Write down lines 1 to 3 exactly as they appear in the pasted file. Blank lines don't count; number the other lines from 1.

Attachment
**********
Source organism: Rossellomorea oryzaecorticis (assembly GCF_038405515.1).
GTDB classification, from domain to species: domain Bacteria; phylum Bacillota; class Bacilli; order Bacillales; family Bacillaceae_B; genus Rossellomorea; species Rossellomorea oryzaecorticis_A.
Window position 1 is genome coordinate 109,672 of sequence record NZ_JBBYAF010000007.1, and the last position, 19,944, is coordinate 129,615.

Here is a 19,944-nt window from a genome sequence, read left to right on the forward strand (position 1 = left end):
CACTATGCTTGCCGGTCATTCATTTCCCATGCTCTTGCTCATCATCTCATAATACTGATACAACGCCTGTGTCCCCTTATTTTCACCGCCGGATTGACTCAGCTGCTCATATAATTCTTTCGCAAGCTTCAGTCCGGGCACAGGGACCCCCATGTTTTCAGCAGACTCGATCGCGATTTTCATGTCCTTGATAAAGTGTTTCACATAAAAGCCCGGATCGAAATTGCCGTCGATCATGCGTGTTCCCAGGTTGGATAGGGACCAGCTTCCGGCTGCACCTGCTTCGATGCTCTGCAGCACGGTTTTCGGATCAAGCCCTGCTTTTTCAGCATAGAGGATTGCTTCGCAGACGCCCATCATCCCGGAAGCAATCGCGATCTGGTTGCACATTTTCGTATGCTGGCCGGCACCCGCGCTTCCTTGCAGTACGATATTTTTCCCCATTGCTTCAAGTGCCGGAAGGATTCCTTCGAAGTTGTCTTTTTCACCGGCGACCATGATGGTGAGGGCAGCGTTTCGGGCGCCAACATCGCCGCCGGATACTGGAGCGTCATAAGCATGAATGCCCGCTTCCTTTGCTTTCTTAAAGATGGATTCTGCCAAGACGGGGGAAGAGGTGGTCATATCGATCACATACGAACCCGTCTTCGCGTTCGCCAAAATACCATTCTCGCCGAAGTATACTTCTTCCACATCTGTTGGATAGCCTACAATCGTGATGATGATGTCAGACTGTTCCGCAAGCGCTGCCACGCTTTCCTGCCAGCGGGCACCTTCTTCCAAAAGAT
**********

Source organism: Rossellomorea oryzaecorticis (assembly GCF_038405515.1).
GTDB classification, from domain to species: domain Bacteria; phylum Bacillota; class Bacilli; order Bacillales; family Bacillaceae_B; genus Rossellomorea; species Rossellomorea oryzaecorticis_A.
Window position 1 is genome coordinate 109,672 of sequence record NZ_JBBYAF010000007.1, and the last position, 19,944, is coordinate 129,615.